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Old 31-10-2016, 11:06 AM   #1
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Default The Rise of the Robots

"The Rise of the Robots" by Martin Ford (non fiction). I spent all weekend with this book and rather put it in the books reading thread thought it warranted a thread all of its own. Business book of the year 2015, chock full of fearsome factoids which I will regale you with on this thread, no matter how much you think you know about the techno revolution, this book, written like an unputdownable thriller, sheds light on a something just around a very close corner in everyone's lives which would even make a Reptile run for the toilet. If David Icke hasn't read this book yet, he ought to.

The book begins with a brief description Moore's Law which states that something doubles roughly twice a year e.g if you were driving a car at 5mph then after one minute accelerated to 10mph, double your speed again after another minute not only would your speed increased but the amount of ground travelled would also widely expand.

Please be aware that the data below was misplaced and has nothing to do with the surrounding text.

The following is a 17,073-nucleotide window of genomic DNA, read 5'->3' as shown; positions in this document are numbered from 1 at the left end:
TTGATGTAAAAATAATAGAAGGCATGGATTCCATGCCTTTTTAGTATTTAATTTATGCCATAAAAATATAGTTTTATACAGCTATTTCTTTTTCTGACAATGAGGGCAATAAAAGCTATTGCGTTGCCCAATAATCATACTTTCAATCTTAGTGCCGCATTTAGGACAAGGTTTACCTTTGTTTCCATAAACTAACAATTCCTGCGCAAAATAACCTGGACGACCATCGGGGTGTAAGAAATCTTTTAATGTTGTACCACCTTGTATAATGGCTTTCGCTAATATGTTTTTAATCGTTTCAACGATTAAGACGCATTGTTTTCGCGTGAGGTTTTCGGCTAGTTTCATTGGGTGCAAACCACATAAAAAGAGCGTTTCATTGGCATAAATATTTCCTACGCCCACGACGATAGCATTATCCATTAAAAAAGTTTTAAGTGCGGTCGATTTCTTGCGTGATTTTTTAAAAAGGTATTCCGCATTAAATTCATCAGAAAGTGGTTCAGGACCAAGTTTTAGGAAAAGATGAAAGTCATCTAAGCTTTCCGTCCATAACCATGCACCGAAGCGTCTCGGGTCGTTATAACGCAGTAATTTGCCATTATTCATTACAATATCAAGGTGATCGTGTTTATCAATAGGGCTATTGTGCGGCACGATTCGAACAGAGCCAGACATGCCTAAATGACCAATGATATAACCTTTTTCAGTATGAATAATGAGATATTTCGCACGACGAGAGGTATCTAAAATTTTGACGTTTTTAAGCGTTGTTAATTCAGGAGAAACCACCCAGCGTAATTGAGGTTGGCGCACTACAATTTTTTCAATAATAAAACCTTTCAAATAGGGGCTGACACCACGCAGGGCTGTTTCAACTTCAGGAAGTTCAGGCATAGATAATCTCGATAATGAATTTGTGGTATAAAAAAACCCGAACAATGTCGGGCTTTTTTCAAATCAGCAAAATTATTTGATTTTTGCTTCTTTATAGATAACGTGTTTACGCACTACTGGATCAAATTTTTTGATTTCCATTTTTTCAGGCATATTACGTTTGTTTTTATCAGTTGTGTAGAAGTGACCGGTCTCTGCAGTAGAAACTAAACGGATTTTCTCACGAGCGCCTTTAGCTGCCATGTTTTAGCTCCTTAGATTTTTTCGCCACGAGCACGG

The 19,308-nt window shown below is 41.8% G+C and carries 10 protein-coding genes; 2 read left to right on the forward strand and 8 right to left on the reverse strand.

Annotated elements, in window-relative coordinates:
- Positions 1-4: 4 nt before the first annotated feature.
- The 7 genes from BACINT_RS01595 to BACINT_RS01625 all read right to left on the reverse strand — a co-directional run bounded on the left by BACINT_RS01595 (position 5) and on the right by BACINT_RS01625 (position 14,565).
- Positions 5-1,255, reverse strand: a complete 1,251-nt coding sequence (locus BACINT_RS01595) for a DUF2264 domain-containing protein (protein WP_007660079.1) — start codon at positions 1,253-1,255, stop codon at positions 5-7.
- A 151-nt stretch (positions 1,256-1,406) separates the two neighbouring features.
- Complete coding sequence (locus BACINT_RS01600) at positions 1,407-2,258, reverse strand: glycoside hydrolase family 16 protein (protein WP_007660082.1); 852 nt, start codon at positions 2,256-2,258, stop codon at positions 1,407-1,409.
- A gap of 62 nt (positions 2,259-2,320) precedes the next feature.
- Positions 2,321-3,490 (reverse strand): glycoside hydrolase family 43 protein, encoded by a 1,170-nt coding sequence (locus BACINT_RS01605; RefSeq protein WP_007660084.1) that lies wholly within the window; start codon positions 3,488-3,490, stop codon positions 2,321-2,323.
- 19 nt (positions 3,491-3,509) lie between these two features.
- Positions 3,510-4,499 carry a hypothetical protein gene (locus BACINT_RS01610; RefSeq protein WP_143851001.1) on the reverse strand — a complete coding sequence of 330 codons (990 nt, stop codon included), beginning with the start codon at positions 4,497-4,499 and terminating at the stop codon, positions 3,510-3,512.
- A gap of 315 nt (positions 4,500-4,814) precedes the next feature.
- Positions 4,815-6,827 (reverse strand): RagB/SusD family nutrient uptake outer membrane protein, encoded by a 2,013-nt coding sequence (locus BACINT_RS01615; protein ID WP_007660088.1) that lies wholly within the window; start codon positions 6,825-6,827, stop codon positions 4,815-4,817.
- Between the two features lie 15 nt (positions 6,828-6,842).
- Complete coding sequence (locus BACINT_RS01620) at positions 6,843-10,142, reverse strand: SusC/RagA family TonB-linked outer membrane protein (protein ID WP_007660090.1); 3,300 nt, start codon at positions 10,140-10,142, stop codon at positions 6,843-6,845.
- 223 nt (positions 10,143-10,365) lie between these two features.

So minute 1 = 440 feet
Minute 3 = 1,760 feet
Minute 5 (80mph) = over a mile

To such a point if acceleration continued doubling you would need jet engines a racetrack, and then some.

In terms of Information Technology which really began with the integrated circuit of 1958, Moore's law of acceleration has been going on for so long that our "car" is now travelling at 671 million miles per hour and accelerating. Five minutes at this speed would get you to Mars.